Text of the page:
People who are after a higher GMAT score generally fall into one of two camps. The first is pursuing a personal goal to hit a specific benchmark. The second simply wants a higher score because they feel it will improve their chances to either get into their target school or to secure scholarships.
One thing that you have to keep in mind is that the GMAT is only one aspect of your application. Yes, scoring well on your GMAT is important, but business schools look at more than just your test scores. If you have not already, go through the median and average GMAT scores and GPAs of last year’s incoming class at your target school. How far below their average GMAT score are your results? If you are only a few points below the average, your time may be better spent elsewhere. Remember that half of last year’s students got into the program with scores below the reported median score. Also consider your GPA. If it is in the high range, you may be afforded some leeway by admissions.
Lastly, take a look at the less objective aspects of your application. Do you have anything that makes your stand out as a candidate? If you have an inspiring background or an impressive professional resume you may get a small break on your GMAT scores.
In the end, there is really only one concrete reason why you should not retake the GMAT. Studying to retake the GMAT will require a huge time commitment. Time is a limited and valuable resource and every hour you spend studying is an hour you could have spent doing something else. How does the rest of your application look? Your GMAT score may not be the biggest problem you have to address. If you are close to a promotion, lacking community service hours, or your application needs a lot of work, studying may not be the best use of your time.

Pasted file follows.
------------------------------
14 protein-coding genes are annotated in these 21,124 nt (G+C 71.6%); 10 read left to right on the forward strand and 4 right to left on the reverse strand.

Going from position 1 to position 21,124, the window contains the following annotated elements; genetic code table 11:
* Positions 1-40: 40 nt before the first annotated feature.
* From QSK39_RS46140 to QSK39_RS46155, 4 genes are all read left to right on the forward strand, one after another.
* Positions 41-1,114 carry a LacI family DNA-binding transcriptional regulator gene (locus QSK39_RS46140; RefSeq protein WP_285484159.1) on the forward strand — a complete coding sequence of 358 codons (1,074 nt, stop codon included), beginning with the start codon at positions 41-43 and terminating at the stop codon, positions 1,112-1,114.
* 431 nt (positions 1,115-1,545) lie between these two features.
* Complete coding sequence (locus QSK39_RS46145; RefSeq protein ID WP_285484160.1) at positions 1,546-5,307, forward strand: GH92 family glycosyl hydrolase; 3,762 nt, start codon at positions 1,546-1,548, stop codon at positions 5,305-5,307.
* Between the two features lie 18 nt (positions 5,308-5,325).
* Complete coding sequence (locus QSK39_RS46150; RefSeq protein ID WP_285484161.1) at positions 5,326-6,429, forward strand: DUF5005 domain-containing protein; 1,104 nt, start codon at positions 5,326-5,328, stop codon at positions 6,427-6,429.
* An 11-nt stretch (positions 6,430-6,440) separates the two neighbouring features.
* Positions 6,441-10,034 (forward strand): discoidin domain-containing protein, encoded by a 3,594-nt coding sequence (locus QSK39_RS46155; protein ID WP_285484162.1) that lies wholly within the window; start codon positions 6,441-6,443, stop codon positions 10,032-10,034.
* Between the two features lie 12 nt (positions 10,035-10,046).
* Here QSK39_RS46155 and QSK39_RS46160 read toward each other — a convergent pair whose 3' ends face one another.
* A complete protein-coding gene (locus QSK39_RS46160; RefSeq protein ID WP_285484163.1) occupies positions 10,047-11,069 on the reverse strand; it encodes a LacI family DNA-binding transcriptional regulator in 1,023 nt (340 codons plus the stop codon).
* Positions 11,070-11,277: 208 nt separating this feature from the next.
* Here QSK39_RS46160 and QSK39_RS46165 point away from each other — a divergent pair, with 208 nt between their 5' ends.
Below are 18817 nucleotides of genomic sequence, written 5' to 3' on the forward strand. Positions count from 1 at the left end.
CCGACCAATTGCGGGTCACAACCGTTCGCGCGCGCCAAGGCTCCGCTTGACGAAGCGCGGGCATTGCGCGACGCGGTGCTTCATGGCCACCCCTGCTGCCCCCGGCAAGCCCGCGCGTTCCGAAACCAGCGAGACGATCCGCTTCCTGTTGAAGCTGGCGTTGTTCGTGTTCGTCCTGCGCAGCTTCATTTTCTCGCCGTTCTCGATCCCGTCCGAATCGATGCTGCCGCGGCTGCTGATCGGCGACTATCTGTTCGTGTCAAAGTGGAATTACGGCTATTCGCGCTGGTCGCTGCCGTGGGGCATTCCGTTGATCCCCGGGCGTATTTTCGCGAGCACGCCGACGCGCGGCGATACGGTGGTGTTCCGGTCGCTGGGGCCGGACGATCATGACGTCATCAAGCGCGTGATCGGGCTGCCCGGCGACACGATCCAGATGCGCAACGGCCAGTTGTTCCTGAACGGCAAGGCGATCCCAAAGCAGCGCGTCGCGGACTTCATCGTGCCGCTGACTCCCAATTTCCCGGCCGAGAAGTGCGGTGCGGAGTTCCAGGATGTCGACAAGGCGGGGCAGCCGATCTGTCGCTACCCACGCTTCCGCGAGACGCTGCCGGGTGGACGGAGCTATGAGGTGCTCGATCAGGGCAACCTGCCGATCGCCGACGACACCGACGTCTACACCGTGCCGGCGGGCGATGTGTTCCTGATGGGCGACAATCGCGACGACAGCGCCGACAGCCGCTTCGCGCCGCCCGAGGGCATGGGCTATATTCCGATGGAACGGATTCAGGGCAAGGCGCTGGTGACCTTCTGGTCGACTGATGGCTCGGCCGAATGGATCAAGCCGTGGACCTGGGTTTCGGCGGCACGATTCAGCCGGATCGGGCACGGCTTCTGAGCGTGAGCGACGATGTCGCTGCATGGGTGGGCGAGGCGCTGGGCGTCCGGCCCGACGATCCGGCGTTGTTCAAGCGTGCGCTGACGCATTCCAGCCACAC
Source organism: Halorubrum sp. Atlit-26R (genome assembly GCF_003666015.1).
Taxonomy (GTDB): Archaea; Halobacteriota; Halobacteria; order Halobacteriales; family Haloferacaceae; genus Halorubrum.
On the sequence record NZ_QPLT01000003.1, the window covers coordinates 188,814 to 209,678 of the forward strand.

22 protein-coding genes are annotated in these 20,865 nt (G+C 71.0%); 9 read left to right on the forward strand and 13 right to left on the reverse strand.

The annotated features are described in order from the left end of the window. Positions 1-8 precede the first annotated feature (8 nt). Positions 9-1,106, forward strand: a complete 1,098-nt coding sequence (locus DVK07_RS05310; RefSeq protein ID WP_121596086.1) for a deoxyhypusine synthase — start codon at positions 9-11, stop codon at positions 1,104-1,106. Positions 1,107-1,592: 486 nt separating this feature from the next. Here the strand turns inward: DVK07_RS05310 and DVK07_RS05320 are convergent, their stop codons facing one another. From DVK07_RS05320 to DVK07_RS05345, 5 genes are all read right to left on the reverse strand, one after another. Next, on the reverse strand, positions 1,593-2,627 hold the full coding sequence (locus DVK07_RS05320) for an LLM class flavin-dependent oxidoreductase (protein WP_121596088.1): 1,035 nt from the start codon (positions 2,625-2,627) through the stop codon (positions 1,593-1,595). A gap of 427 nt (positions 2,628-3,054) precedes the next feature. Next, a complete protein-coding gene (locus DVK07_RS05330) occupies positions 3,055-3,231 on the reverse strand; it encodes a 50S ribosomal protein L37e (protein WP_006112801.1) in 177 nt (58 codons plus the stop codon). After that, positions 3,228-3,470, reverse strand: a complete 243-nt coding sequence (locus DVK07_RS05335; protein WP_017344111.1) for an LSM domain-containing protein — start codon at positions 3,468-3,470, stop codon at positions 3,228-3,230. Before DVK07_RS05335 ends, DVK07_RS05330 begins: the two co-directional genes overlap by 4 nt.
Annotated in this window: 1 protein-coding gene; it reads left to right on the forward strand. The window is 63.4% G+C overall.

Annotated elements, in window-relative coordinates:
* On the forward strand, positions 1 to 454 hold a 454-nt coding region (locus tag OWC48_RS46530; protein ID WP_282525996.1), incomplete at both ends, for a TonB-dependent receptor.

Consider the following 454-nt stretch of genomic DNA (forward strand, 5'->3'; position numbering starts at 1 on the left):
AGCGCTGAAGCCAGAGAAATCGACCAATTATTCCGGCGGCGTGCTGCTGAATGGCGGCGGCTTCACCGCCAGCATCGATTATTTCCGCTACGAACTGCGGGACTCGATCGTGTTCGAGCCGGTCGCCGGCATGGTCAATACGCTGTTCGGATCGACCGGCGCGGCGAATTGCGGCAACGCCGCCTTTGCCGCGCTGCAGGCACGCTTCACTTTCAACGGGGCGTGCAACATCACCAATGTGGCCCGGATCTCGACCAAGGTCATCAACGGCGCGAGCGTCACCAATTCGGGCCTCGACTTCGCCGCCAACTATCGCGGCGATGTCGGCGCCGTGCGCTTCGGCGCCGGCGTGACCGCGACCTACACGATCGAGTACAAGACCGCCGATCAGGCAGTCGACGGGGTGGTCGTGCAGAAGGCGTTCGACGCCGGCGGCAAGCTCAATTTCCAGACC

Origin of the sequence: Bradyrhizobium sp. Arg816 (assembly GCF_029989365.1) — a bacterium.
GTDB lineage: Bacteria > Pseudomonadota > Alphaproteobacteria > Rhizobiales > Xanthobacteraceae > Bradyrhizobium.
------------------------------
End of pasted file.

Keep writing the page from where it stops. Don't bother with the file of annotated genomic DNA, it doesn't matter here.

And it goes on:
If you need to pick up more than a few points on the GMAT, you should seriously consider retaking the test. Being 30 to 80 points below the average GMAT score of your target school will drastically reduce your chances of being admitted into the program. If you are in this boat, you need to make a study plan. Here are four steps to get you started.
Make a list of everything that you remember about the test. You will have an advantage this time around because you now have personal experience to draw from. What was hard? What was easy? Did you run into any timing issues? Get all of this information on paper. You may also want to consider purchasing an enhanced GMAT score report. This report contains information including your average response time, performance ranking by question type, and your overall section performance. It may cost a few extra dollars, but if you need more information, it may be worth it. A link to purchase the GMAT enhanced score report can be found here.
Go over the main question types. Identify any that stood out as particularly easy or difficult. Spend some time thinking about what specific aspects of certain questions tripped you up. This information will give you the big picture of where you should focus your studies next time around.
Proper timing is a huge aspect of the GMAT. Were there any sections that you finished very early on or had to rush to finish? Finishing too early and running out of time are both symptoms of timing issues. Also try to remember if there were any question types that you felt took you too long to answer. Pay extra attention to your pacing during these sections and question types during your practice tests.
One major mistake that first time test takers make is failing to take into account how mentally and physically draining the GMAT is. Staying focused throughout the entire test takes a toll on your mind and body. Still, were there times when you felt that you could not comprehend the material in front of you? To be clear, I am not asking if you found some content difficult to understand, but rather if there were times when you read a question and simply could not remember the information you had just covered. If you had major lapses in your focus, you were suffering from the effects of testing fatigue. Beyond a lack of focus, if there were times when you were scared or overly nervous you were also under the effects of testing fatigue. Your mental state is important to your performance and while there is no shame in feeling nervous about the GMAT, you need to take steps to get your head in the right place before you step back into the testing room.
Receiving a score lower than you had hoped on the GMAT hurts. The best thing you can do is to move past your results and focus on improving. Whether this involves retaking the GMAT or not is up to you and your individual situation.